The principal of Gwynns Falls Elementary School has gone viral after showing off some of his stepping chops during a school program.
Nikomar Mosley, a member of black fraternity Omega Psi Phi, performed an energetic step routine on Feb. 21 for the school’s annual Black Heritage Program, which requires each grade to do a performance that celebrates an event, person or or other item of importance in African-American history.
This year, Mosley said the second graders performed a dance, pre-kindergarten students recited a poem, and students from the deaf and hard of hearing program recited a poem in English and Spanish and signed it in American Sign Language. Mosel, donning a purple tie — a color that members of the fraternity often wear — chose to display some of his college roots.
His recorded performance has been viewed over 1 million times on Facebook, receiving more than 40,000 likes and nearly 30,000 shares. It was also posted on Instagram (you can watch the video below).
Even more, Mosley’s stomping was a hit with his audience. Cheers and laughs from both children and adults can be heard in the background.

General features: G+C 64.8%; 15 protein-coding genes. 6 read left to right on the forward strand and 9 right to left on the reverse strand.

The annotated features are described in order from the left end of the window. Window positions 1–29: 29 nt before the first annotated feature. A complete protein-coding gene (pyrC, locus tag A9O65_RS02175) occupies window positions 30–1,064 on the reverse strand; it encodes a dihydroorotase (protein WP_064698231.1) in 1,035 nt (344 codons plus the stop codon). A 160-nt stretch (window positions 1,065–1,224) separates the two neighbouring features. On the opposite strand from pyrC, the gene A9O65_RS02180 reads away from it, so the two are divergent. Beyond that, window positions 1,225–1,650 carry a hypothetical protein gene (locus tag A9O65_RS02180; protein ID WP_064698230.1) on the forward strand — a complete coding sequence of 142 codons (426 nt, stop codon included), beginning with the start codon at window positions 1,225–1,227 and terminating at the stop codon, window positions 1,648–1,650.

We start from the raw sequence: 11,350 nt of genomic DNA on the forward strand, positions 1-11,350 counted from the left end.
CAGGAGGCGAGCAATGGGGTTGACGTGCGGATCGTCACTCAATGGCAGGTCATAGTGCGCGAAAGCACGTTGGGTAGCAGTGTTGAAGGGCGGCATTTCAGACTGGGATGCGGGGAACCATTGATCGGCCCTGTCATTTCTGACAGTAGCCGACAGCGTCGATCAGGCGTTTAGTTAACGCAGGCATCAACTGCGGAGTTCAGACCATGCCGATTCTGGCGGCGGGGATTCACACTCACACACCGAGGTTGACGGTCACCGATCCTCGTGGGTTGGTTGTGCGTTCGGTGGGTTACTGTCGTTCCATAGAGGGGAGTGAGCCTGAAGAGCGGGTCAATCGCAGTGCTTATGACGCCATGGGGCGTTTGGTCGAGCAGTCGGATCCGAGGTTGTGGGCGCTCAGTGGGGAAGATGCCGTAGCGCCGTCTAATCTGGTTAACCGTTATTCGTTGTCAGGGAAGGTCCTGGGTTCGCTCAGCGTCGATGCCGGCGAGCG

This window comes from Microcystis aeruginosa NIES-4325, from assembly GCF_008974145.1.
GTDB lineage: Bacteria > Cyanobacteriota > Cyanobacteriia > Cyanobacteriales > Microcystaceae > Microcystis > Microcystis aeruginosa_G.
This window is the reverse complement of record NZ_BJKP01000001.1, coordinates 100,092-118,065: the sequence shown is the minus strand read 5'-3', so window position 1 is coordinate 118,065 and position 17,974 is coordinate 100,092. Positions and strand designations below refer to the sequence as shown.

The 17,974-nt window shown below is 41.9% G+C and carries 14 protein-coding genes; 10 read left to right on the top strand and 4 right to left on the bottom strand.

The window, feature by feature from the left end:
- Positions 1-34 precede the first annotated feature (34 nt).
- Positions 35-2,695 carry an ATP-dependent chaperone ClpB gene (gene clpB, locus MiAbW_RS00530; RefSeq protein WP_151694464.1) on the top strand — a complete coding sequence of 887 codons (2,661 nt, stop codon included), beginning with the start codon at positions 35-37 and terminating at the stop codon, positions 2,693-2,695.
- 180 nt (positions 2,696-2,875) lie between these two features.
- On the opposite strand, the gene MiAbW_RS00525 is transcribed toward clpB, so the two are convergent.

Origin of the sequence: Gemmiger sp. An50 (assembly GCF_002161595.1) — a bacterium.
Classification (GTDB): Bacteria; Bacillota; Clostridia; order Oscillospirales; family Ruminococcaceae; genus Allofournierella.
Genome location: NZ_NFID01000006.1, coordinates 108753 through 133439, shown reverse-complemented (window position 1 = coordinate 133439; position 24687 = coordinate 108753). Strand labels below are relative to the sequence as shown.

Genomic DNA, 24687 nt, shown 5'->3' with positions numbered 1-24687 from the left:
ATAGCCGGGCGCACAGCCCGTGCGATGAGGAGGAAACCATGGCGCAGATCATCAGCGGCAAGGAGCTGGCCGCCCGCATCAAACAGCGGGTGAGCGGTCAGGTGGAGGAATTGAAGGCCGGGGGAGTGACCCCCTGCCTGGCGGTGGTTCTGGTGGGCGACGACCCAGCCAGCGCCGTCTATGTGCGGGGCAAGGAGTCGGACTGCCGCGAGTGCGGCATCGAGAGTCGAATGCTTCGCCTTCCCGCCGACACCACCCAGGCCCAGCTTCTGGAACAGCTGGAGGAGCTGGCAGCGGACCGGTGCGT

“People did not expect to see what they saw,” said Mosley, “especially not with the consistency and endurance” he displayed. Before his performance, Mosley said another fraternity brother and student from Coppin State University performed, and Mosley talked about the fraternity’s history and purpose before stepping into the spotlight (Mosley crossed in 1997 in Lincoln University’s Beta Chapter).
“It was electric throughout the room. Their energy motivated me,” Mosley said.
His decision to perform the step routine and display some of the culture of the Omega Psi Phi fraternity was to give students “exposure to college life to give them a view of what more they can aspire to accomplish,” Mosley said, emphasizing that stepping can also be viewed as an art form.
“We want them to be college-ready, but we need to give them a visual,” he said.
Mosley said he tries to put forth a similar effort at special events every year. He played the trumpet at a recent holiday program, and he also participates in a student-teacher basketball game held with students from the school.
“It’s about building relationships and making connections. Sometimes you have to step out of the box and do things different to make those connections,” he said.
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